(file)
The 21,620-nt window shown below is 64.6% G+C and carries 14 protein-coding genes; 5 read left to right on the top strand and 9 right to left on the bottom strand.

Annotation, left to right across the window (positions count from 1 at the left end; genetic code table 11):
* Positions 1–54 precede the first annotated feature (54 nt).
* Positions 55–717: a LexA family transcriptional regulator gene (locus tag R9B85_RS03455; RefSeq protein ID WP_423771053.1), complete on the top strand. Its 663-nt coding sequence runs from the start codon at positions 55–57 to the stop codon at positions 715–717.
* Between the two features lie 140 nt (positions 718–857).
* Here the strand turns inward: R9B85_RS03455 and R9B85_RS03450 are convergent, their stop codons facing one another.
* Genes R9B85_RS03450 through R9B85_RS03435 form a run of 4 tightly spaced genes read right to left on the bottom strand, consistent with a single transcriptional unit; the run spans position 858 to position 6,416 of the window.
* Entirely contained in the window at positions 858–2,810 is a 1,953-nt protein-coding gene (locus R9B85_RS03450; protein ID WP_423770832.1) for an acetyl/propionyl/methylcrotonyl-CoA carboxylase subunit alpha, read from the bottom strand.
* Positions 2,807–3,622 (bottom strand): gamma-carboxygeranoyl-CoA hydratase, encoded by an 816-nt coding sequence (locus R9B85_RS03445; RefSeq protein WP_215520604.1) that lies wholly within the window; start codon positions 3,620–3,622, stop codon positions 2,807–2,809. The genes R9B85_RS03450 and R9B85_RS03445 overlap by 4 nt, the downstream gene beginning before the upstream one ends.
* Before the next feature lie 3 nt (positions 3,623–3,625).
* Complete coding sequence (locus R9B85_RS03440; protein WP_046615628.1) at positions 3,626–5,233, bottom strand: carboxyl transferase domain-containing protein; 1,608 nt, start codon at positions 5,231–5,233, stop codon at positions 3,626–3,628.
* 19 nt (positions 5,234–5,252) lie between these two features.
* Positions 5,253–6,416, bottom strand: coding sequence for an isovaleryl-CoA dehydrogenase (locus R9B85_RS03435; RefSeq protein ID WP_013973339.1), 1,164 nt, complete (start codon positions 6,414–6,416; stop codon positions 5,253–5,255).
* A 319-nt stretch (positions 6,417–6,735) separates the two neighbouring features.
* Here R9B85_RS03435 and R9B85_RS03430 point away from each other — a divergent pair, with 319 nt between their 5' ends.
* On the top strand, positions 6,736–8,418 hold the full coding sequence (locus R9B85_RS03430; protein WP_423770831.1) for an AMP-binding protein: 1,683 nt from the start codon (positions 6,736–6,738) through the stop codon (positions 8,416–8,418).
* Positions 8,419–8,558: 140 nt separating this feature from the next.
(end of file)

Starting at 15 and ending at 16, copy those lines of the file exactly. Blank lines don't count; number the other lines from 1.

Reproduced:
* Here R9B85_RS03435 and R9B85_RS03430 point away from each other — a divergent pair, with 319 nt between their 5' ends.
* On the top strand, positions 6,736–8,418 hold the full coding sequence (locus R9B85_RS03430; protein WP_423770831.1) for an AMP-binding protein: 1,683 nt from the start codon (positions 6,736–6,738) through the stop codon (positions 8,416–8,418).